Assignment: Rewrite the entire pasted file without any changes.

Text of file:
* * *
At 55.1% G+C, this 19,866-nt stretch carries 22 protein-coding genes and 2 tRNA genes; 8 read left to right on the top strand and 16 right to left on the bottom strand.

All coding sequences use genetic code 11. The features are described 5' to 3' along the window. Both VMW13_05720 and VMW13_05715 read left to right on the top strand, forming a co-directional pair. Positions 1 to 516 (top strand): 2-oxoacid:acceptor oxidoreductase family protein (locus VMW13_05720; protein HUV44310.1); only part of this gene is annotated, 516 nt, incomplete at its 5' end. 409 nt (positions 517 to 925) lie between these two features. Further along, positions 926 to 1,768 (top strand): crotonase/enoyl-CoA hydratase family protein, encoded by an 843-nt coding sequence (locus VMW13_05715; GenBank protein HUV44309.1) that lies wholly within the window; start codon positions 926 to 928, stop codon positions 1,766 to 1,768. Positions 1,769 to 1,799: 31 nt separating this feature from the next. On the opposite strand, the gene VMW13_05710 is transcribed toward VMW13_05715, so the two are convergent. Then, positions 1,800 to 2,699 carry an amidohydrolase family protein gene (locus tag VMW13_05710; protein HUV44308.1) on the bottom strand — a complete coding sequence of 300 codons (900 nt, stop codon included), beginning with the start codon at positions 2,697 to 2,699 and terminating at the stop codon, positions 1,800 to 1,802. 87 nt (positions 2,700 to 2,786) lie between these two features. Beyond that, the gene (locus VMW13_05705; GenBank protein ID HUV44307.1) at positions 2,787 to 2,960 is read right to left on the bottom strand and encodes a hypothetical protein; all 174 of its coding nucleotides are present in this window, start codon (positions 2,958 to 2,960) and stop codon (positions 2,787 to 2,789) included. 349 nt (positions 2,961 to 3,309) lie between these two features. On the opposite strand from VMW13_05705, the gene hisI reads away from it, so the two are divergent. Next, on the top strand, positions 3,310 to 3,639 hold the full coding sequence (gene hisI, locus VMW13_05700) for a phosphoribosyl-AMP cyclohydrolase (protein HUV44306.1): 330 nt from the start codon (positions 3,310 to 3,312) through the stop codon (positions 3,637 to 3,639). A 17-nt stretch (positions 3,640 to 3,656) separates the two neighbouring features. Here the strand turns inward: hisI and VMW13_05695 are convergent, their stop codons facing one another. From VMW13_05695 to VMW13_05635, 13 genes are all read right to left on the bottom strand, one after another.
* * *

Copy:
At 55.1% G+C, this 19,866-nt stretch carries 22 protein-coding genes and 2 tRNA genes; 8 read left to right on the top strand and 16 right to left on the bottom strand.

All coding sequences use genetic code 11. The features are described 5' to 3' along the window. Both VMW13_05720 and VMW13_05715 read left to right on the top strand, forming a co-directional pair. Positions 1 to 516 (top strand): 2-oxoacid:acceptor oxidoreductase family protein (locus VMW13_05720; protein HUV44310.1); only part of this gene is annotated, 516 nt, incomplete at its 5' end. 409 nt (positions 517 to 925) lie between these two features. Further along, positions 926 to 1,768 (top strand): crotonase/enoyl-CoA hydratase family protein, encoded by an 843-nt coding sequence (locus VMW13_05715; GenBank protein HUV44309.1) that lies wholly within the window; start codon positions 926 to 928, stop codon positions 1,766 to 1,768. Positions 1,769 to 1,799: 31 nt separating this feature from the next. On the opposite strand, the gene VMW13_05710 is transcribed toward VMW13_05715, so the two are convergent. Then, positions 1,800 to 2,699 carry an amidohydrolase family protein gene (locus tag VMW13_05710; protein HUV44308.1) on the bottom strand — a complete coding sequence of 300 codons (900 nt, stop codon included), beginning with the start codon at positions 2,697 to 2,699 and terminating at the stop codon, positions 1,800 to 1,802. 87 nt (positions 2,700 to 2,786) lie between these two features. Beyond that, the gene (locus VMW13_05705; GenBank protein ID HUV44307.1) at positions 2,787 to 2,960 is read right to left on the bottom strand and encodes a hypothetical protein; all 174 of its coding nucleotides are present in this window, start codon (positions 2,958 to 2,960) and stop codon (positions 2,787 to 2,789) included. 349 nt (positions 2,961 to 3,309) lie between these two features. On the opposite strand from VMW13_05705, the gene hisI reads away from it, so the two are divergent. Next, on the top strand, positions 3,310 to 3,639 hold the full coding sequence (gene hisI, locus VMW13_05700) for a phosphoribosyl-AMP cyclohydrolase (protein HUV44306.1): 330 nt from the start codon (positions 3,310 to 3,312) through the stop codon (positions 3,637 to 3,639). A 17-nt stretch (positions 3,640 to 3,656) separates the two neighbouring features. Here the strand turns inward: hisI and VMW13_05695 are convergent, their stop codons facing one another. From VMW13_05695 to VMW13_05635, 13 genes are all read right to left on the bottom strand, one after another.